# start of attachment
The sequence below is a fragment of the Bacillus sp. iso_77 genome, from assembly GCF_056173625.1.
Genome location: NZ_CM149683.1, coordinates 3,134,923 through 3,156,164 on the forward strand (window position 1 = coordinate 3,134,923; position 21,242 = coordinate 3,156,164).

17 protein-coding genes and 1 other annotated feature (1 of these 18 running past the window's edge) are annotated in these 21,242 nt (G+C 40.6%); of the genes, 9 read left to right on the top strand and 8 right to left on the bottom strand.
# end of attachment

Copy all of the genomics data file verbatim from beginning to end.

The sequence below is a fragment of the Bacillus sp. iso_77 genome, from assembly GCF_056173625.1.
Genome location: NZ_CM149683.1, coordinates 3,134,923 through 3,156,164 on the forward strand (window position 1 = coordinate 3,134,923; position 21,242 = coordinate 3,156,164).

17 protein-coding genes and 1 other annotated feature (1 of these 18 running past the window's edge) are annotated in these 21,242 nt (G+C 40.6%); of the genes, 9 read left to right on the top strand and 8 right to left on the bottom strand.